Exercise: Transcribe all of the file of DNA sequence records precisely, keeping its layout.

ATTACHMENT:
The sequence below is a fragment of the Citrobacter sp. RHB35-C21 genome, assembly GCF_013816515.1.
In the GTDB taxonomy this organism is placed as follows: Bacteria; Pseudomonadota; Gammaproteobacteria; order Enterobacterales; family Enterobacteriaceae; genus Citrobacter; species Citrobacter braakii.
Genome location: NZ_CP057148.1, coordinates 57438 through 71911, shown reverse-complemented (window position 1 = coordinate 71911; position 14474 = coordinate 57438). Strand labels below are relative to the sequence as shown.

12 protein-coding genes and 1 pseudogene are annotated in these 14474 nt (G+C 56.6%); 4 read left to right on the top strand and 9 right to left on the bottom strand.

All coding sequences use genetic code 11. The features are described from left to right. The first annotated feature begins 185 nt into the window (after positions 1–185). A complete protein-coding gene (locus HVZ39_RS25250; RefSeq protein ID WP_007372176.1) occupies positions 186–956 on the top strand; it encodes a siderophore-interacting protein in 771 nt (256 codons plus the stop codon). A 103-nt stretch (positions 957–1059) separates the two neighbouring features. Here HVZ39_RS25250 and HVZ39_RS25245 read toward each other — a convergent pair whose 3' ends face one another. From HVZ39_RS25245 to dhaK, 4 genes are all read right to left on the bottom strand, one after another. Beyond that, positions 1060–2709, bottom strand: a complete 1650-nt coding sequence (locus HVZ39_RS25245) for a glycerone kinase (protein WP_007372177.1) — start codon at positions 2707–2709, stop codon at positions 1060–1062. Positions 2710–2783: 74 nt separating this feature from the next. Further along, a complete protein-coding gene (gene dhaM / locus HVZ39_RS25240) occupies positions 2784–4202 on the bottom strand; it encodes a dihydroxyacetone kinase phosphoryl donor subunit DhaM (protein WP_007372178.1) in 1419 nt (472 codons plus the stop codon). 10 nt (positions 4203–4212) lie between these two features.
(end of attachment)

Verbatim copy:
The sequence below is a fragment of the Citrobacter sp. RHB35-C21 genome, assembly GCF_013816515.1.
In the GTDB taxonomy this organism is placed as follows: Bacteria; Pseudomonadota; Gammaproteobacteria; order Enterobacterales; family Enterobacteriaceae; genus Citrobacter; species Citrobacter braakii.
Genome location: NZ_CP057148.1, coordinates 57438 through 71911, shown reverse-complemented (window position 1 = coordinate 71911; position 14474 = coordinate 57438). Strand labels below are relative to the sequence as shown.

12 protein-coding genes and 1 pseudogene are annotated in these 14474 nt (G+C 56.6%); 4 read left to right on the top strand and 9 right to left on the bottom strand.

All coding sequences use genetic code 11. The features are described from left to right. The first annotated feature begins 185 nt into the window (after positions 1–185). A complete protein-coding gene (locus HVZ39_RS25250; RefSeq protein ID WP_007372176.1) occupies positions 186–956 on the top strand; it encodes a siderophore-interacting protein in 771 nt (256 codons plus the stop codon). A 103-nt stretch (positions 957–1059) separates the two neighbouring features. Here HVZ39_RS25250 and HVZ39_RS25245 read toward each other — a convergent pair whose 3' ends face one another. From HVZ39_RS25245 to dhaK, 4 genes are all read right to left on the bottom strand, one after another. Beyond that, positions 1060–2709, bottom strand: a complete 1650-nt coding sequence (locus HVZ39_RS25245) for a glycerone kinase (protein WP_007372177.1) — start codon at positions 2707–2709, stop codon at positions 1060–1062. Positions 2710–2783: 74 nt separating this feature from the next. Further along, a complete protein-coding gene (gene dhaM / locus HVZ39_RS25240) occupies positions 2784–4202 on the bottom strand; it encodes a dihydroxyacetone kinase phosphoryl donor subunit DhaM (protein WP_007372178.1) in 1419 nt (472 codons plus the stop codon). 10 nt (positions 4203–4212) lie between these two features.